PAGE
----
This Day all the Bread in the Ship is expended: all the Company of the Ship, my self as well as any other, eat Pease in lieu of Bread; my Company are all indifferent well in health, I thank God for it, being seventy two in Company: no Fish to be taken with Hooks: many Porpusses seen, and some Whales; several Sea-Fowls seen swimming to day: much Wind to Night at North-west; I ride fast, but doubtful of my Cable. No-Man's Island lies in the Latitude of forty three Degrees, forty seven Minutes
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A813    Beagle Library:     Narborough, John. 1694. An account of several late voyages & discoveries to the South and North. London: Printed for Sam. Smith and Benj. Walford.   Text
, that induced me to undertake the said Voyage, The first was, That the King, whom God Preserve, should Reap the Honour and Glory there-of, and his Subjects the Profit. Secondly, There being no Actions within the Hemisphere of His Majesties Dominions wherein any vacancy was, but all being supplyed, I chose, rather than to be Idle, to apply my self to His Majesty for the Prosecution of the Design; and being advised to it by a great many of the best [page] 15
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A813    Beagle Library:     Narborough, John. 1694. An account of several late voyages & discoveries to the South and North. London: Printed for Sam. Smith and Benj. Walford.   Text
, which made her run away: with that we made all hast to build us a Tent to keep us from the cold, and to keep our Provisions dry, having saved Canvas for the purpose, which we laid over Oars and Spars, and threw up a Trench of Earth round us, to preserve us from Wild Beasts; but all this time indured much cold, most of our Men being wet, and having no firing; therefore all our Hopes and Prayers were that God would send us the Ship ashore. Friday, June 30. A fresh Gale, and very foggy, with a
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A813    Beagle Library:     Narborough, John. 1694. An account of several late voyages & discoveries to the South and North. London: Printed for Sam. Smith and Benj. Walford.   Text
the Shore in the Pinnace, to see if there was any possibility of landing, which I much feared, because the Sea ran so high. In half an hour he returned with this answer, that it was impossible to save a Man, the Sea ran so high, and the Snow being in high Clifts on Shore was unaccessible, which was but bad ridings: so then it was high time to think on the safety of our Souls, and we went all together to Prayers, to beseech God to have Mercy on us, for now nothing but individual ruin appeared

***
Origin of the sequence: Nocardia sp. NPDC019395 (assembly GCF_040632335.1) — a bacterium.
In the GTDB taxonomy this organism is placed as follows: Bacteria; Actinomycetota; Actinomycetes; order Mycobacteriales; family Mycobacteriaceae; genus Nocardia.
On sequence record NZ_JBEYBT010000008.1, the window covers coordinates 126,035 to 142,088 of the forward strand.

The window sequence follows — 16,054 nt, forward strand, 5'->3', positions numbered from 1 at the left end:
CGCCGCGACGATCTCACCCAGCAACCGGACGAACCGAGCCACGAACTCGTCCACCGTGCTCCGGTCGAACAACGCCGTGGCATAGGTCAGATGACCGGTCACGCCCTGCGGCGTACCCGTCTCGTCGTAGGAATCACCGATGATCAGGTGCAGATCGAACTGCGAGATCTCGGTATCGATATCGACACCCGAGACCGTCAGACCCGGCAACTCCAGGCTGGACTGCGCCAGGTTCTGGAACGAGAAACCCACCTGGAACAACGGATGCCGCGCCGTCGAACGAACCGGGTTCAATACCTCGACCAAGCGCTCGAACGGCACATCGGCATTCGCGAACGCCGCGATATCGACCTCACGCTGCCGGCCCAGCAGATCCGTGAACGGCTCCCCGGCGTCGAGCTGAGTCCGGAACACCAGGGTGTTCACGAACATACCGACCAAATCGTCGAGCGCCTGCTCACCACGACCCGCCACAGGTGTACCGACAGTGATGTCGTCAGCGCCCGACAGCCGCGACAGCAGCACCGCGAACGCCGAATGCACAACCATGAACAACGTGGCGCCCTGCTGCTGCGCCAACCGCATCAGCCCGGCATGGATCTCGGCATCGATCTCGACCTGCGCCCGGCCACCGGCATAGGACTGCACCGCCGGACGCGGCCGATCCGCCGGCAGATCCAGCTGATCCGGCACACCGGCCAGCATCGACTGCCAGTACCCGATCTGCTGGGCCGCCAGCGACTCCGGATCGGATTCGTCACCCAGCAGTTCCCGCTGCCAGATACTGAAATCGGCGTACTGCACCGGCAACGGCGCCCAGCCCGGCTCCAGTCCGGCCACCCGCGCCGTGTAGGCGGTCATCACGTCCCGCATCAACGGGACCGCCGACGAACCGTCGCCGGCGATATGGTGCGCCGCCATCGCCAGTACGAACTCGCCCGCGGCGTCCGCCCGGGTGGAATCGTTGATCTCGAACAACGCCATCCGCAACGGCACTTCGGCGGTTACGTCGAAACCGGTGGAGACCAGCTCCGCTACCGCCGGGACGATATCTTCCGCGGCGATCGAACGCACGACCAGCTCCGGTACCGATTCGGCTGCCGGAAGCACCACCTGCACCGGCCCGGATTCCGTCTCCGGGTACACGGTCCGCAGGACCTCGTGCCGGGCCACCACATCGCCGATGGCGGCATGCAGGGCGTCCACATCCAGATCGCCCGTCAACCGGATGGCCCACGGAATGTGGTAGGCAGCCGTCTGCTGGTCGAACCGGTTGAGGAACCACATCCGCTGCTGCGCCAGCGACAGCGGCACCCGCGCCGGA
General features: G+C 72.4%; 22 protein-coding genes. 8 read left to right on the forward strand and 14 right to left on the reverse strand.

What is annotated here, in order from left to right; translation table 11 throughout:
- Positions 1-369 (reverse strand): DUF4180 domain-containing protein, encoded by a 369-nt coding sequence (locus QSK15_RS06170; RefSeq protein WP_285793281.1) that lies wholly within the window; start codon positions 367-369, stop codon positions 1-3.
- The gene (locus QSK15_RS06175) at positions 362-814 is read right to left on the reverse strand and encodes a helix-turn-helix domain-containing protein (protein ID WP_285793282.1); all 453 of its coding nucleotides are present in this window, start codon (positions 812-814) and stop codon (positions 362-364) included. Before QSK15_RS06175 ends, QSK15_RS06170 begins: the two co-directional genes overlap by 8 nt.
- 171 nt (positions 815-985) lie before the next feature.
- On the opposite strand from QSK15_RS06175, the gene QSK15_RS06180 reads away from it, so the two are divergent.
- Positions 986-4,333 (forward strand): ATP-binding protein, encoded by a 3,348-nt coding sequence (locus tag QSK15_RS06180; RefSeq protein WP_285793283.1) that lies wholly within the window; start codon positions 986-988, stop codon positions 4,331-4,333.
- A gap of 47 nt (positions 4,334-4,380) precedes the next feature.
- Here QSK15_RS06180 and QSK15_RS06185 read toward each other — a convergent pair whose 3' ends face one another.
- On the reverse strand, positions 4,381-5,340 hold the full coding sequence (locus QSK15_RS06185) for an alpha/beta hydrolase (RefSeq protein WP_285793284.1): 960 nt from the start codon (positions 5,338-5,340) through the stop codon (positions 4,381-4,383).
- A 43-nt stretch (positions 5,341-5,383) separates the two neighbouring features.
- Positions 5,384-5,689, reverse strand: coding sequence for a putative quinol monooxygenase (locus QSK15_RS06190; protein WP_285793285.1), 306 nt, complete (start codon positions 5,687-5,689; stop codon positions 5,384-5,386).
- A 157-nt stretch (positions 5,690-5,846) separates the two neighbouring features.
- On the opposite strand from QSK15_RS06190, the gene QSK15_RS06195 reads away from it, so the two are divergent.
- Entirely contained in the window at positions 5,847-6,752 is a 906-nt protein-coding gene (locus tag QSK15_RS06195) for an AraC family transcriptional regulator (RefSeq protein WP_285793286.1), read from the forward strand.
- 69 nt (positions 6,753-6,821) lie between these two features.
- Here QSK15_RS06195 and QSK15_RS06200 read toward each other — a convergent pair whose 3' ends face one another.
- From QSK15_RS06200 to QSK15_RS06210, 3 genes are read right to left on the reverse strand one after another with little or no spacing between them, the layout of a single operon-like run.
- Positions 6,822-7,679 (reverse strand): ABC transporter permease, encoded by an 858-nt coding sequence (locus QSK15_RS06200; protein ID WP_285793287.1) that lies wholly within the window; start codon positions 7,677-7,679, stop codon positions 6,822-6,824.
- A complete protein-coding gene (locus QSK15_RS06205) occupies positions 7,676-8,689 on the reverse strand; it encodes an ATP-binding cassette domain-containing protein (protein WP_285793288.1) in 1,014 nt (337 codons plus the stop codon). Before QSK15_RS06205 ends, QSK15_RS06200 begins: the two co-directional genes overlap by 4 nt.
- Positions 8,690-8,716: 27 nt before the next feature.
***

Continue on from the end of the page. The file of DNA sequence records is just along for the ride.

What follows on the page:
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A813    Beagle Library:     Narborough, John. 1694. An account of several late voyages & discoveries to the South and North. London: Printed for Sam. Smith and Benj. Walford.   Text
heavier, and I may certainly say the clearest in the World, for I could see the ground very plain in 80 Fathom Water, which is 480 Foot, there being few Steeples so high as that was deep, and I could see the Shells at the bottom very plain. If the Voyage had succeeded, I should, God willing, have given a more full and nice account of all the Experiments I had, and should have made, especially those of the Magnet, which I forbare here to mention, because I intended to [page] 19
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A813    Beagle Library:     Narborough, John. 1694. An account of several late voyages & discoveries to the South and North. London: Printed for Sam. Smith and Benj. Walford.   Text
the fat of a Whale, when the fish burst with so great a bounce, as if a Canon had been discharged, and bespattered the Workmen all over. On the 8th the wind turned North-west, with snow and rain. We were forced to leave one of our Anchors, and thank'd God for getting off from Land, for the Ice came on fiercely upon us; at night the wind was laid, and it was colder, although the Sun shined. On the 9th we got another male Whale, being the eighth, which was yellow underneath the head; we filled